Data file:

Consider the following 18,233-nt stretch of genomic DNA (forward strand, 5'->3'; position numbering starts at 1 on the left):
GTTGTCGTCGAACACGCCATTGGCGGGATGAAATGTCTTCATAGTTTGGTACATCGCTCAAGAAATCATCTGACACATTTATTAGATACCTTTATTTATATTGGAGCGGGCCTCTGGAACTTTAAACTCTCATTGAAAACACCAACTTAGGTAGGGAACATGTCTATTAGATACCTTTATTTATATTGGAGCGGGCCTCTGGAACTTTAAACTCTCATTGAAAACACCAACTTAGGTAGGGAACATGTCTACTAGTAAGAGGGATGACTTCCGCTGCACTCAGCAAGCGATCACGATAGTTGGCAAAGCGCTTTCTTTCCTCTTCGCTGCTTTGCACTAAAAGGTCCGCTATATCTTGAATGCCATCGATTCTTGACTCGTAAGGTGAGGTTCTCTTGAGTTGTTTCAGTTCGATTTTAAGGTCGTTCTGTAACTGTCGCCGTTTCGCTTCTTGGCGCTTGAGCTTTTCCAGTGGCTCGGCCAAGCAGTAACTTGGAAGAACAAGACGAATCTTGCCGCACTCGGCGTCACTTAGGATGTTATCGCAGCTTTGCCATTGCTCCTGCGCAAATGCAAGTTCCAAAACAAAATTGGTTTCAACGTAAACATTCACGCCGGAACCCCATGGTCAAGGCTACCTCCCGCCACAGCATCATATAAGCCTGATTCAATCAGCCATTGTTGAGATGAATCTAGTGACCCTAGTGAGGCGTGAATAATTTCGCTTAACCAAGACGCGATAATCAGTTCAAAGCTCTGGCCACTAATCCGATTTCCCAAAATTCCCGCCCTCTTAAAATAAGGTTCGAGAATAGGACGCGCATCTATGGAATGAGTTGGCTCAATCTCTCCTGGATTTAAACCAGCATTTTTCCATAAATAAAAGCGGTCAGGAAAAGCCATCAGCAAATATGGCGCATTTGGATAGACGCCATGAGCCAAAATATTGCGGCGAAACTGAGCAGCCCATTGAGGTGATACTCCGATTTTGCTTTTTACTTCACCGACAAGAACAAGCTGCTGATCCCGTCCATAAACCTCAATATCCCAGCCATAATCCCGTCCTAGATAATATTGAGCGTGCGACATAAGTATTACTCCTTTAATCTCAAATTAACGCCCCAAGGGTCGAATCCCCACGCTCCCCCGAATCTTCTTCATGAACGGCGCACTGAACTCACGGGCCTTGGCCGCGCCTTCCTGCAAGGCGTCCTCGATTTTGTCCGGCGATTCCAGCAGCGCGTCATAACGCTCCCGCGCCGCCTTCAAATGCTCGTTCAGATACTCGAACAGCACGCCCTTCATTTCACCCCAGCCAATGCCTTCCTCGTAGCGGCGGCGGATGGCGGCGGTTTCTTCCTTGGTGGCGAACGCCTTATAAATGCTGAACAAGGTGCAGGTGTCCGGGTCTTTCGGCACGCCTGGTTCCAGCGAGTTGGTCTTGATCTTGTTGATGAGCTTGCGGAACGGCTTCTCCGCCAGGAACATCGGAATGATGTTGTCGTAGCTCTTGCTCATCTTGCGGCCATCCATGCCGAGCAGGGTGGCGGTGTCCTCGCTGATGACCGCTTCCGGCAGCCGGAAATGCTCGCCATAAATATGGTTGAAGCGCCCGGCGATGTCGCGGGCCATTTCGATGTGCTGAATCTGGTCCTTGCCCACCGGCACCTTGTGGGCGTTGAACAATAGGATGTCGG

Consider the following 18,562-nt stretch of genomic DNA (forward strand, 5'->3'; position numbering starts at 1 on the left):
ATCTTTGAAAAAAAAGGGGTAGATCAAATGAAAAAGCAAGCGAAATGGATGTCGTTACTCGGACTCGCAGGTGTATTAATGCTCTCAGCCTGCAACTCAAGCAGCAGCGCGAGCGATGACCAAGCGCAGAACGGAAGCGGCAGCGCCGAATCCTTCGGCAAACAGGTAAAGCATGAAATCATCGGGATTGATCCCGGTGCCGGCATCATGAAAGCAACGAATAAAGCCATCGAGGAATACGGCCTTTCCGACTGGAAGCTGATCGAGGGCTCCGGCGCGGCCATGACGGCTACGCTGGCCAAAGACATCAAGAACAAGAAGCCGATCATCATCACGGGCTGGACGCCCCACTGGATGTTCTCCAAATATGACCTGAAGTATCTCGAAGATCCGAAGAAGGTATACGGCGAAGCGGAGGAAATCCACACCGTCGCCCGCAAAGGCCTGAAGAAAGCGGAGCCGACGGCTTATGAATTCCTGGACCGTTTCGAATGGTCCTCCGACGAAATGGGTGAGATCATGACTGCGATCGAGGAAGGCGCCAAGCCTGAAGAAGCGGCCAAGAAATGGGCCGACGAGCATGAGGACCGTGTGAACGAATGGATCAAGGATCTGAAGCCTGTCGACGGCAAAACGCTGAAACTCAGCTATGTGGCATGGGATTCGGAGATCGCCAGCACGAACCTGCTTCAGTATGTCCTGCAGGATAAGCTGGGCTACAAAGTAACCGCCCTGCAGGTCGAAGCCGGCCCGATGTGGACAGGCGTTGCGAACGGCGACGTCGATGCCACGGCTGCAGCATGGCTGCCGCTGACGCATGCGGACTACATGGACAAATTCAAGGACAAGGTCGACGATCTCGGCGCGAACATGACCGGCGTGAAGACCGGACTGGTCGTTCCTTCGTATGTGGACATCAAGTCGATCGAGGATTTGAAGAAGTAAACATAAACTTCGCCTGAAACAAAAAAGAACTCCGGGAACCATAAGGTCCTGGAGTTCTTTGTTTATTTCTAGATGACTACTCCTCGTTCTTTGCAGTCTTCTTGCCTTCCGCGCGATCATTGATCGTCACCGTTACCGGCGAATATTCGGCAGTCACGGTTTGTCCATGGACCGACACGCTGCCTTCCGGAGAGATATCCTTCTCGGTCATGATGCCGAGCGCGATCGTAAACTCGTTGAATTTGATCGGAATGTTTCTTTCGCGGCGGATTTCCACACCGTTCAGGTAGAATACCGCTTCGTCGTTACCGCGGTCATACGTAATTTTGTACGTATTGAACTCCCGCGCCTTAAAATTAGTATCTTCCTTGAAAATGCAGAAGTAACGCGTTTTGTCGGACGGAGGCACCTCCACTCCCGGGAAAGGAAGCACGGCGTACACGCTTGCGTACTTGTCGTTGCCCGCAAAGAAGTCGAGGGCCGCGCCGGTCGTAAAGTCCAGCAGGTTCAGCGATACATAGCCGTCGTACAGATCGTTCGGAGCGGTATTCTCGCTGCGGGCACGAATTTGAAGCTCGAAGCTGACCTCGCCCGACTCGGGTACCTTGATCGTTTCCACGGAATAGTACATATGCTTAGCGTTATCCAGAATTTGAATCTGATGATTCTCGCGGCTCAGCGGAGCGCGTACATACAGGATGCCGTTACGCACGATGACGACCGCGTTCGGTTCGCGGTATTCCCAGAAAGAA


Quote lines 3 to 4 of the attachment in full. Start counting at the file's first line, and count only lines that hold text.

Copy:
Consider the following 18,562-nt stretch of genomic DNA (forward strand, 5'->3'; position numbering starts at 1 on the left):
ATCTTTGAAAAAAAAGGGGTAGATCAAATGAAAAAGCAAGCGAAATGGATGTCGTTACTCGGACTCGCAGGTGTATTAATGCTCTCAGCCTGCAACTCAAGCAGCAGCGCGAGCGATGACCAAGCGCAGAACGGAAGCGGCAGCGCCGAATCCTTCGGCAAACAGGTAAAGCATGAAATCATCGGGATTGATCCCGGTGCCGGCATCATGAAAGCAACGAATAAAGCCATCGAGGAATACGGCCTTTCCGACTGGAAGCTGATCGAGGGCTCCGGCGCGGCCATGACGGCTACGCTGGCCAAAGACATCAAGAACAAGAAGCCGATCATCATCACGGGCTGGACGCCCCACTGGATGTTCTCCAAATATGACCTGAAGTATCTCGAAGATCCGAAGAAGGTATACGGCGAAGCGGAGGAAATCCACACCGTCGCCCGCAAAGGCCTGAAGAAAGCGGAGCCGACGGCTTATGAATTCCTGGACCGTTTCGAATGGTCCTCCGACGAAATGGGTGAGATCATGACTGCGATCGAGGAAGGCGCCAAGCCTGAAGAAGCGGCCAAGAAATGGGCCGACGAGCATGAGGACCGTGTGAACGAATGGATCAAGGATCTGAAGCCTGTCGACGGCAAAACGCTGAAACTCAGCTATGTGGCATGGGATTCGGAGATCGCCAGCACGAACCTGCTTCAGTATGTCCTGCAGGATAAGCTGGGCTACAAAGTAACCGCCCTGCAGGTCGAAGCCGGCCCGATGTGGACAGGCGTTGCGAACGGCGACGTCGATGCCACGGCTGCAGCATGGCTGCCGCTGACGCATGCGGACTACATGGACAAATTCAAGGACAAGGTCGACGATCTCGGCGCGAACATGACCGGCGTGAAGACCGGACTGGTCGTTCCTTCGTATGTGGACATCAAGTCGATCGAGGATTTGAAGAAGTAAACATAAACTTCGCCTGAAACAAAAAAGAACTCCGGGAACCATAAGGTCCTGGAGTTCTTTGTTTATTTCTAGATGACTACTCCTCGTTCTTTGCAGTCTTCTTGCCTTCCGCGCGATCATTGATCGTCACCGTTACCGGCGAATATTCGGCAGTCACGGTTTGTCCATGGACCGACACGCTGCCTTCCGGAGAGATATCCTTCTCGGTCATGATGCCGAGCGCGATCGTAAACTCGTTGAATTTGATCGGAATGTTTCTTTCGCGGCGGATTTCCACACCGTTCAGGTAGAATACCGCTTCGTCGTTACCGCGGTCATACGTAATTTTGTACGTATTGAACTCCCGCGCCTTAAAATTAGTATCTTCCTTGAAAATGCAGAAGTAACGCGTTTTGTCGGACGGAGGCACCTCCACTCCCGGGAAAGGAAGCACGGCGTACACGCTTGCGTACTTGTCGTTGCCCGCAAAGAAGTCGAGGGCCGCGCCGGTCGTAAAGTCCAGCAGGTTCAGCGATACATAGCCGTCGTACAGATCGTTCGGAGCGGTATTCTCGCTGCGGGCACGAATTTGAAGCTCGAAGCTGACCTCGCCCGACTCGGGTACCTTGATCGTTTCCACGGAATAGTACATATGCTTAGCGTTATCCAGAATTTGAATCTGATGATTCTCGCGGCTCAGCGGAGCGCGTACATACAGGATGCCGTTACGCACGATGACGACCGCGTTCGGTTCGCGGTATTCCCAGAAAGAA